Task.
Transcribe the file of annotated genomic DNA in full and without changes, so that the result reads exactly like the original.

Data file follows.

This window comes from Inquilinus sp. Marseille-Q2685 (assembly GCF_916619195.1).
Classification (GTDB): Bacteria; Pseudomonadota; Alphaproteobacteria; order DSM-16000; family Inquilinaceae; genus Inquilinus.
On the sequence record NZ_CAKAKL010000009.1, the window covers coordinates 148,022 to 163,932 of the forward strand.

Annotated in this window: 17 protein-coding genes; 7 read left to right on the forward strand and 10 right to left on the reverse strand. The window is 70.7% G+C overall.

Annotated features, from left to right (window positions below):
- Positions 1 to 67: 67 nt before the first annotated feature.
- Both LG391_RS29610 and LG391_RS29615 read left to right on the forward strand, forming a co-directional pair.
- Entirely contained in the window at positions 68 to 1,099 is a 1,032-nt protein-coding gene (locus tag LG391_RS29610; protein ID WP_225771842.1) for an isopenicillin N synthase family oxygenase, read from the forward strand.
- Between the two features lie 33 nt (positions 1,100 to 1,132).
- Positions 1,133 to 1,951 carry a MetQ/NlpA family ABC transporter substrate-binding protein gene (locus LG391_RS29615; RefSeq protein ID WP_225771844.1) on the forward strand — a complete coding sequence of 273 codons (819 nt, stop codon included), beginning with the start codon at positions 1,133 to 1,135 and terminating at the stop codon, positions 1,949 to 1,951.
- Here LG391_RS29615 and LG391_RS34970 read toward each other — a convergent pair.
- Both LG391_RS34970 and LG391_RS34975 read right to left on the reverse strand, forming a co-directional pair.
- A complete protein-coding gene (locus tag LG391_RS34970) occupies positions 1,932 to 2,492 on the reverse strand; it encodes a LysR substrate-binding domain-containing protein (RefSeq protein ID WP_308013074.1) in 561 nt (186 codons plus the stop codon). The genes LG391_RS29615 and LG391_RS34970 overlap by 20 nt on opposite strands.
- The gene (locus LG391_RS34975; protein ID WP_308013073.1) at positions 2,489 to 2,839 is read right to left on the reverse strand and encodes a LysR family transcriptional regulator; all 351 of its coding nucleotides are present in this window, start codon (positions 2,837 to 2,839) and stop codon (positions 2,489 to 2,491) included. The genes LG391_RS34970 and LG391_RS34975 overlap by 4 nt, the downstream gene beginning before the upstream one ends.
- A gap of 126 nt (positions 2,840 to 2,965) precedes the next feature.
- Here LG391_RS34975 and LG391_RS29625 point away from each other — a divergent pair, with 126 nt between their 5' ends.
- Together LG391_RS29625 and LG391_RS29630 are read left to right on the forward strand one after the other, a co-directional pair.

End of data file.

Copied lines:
This window comes from Inquilinus sp. Marseille-Q2685 (assembly GCF_916619195.1).
Classification (GTDB): Bacteria; Pseudomonadota; Alphaproteobacteria; order DSM-16000; family Inquilinaceae; genus Inquilinus.
On the sequence record NZ_CAKAKL010000009.1, the window covers coordinates 148,022 to 163,932 of the forward strand.

Annotated in this window: 17 protein-coding genes; 7 read left to right on the forward strand and 10 right to left on the reverse strand. The window is 70.7% G+C overall.

Annotated features, from left to right (window positions below):
- Positions 1 to 67: 67 nt before the first annotated feature.
- Both LG391_RS29610 and LG391_RS29615 read left to right on the forward strand, forming a co-directional pair.
- Entirely contained in the window at positions 68 to 1,099 is a 1,032-nt protein-coding gene (locus tag LG391_RS29610; protein ID WP_225771842.1) for an isopenicillin N synthase family oxygenase, read from the forward strand.
- Between the two features lie 33 nt (positions 1,100 to 1,132).
- Positions 1,133 to 1,951 carry a MetQ/NlpA family ABC transporter substrate-binding protein gene (locus LG391_RS29615; RefSeq protein ID WP_225771844.1) on the forward strand — a complete coding sequence of 273 codons (819 nt, stop codon included), beginning with the start codon at positions 1,133 to 1,135 and terminating at the stop codon, positions 1,949 to 1,951.
- Here LG391_RS29615 and LG391_RS34970 read toward each other — a convergent pair.
- Both LG391_RS34970 and LG391_RS34975 read right to left on the reverse strand, forming a co-directional pair.
- A complete protein-coding gene (locus tag LG391_RS34970) occupies positions 1,932 to 2,492 on the reverse strand; it encodes a LysR substrate-binding domain-containing protein (RefSeq protein ID WP_308013074.1) in 561 nt (186 codons plus the stop codon). The genes LG391_RS29615 and LG391_RS34970 overlap by 20 nt on opposite strands.
- The gene (locus LG391_RS34975; protein ID WP_308013073.1) at positions 2,489 to 2,839 is read right to left on the reverse strand and encodes a LysR family transcriptional regulator; all 351 of its coding nucleotides are present in this window, start codon (positions 2,837 to 2,839) and stop codon (positions 2,489 to 2,491) included. The genes LG391_RS34970 and LG391_RS34975 overlap by 4 nt, the downstream gene beginning before the upstream one ends.
- A gap of 126 nt (positions 2,840 to 2,965) precedes the next feature.
- Here LG391_RS34975 and LG391_RS29625 point away from each other — a divergent pair, with 126 nt between their 5' ends.
- Together LG391_RS29625 and LG391_RS29630 are read left to right on the forward strand one after the other, a co-directional pair.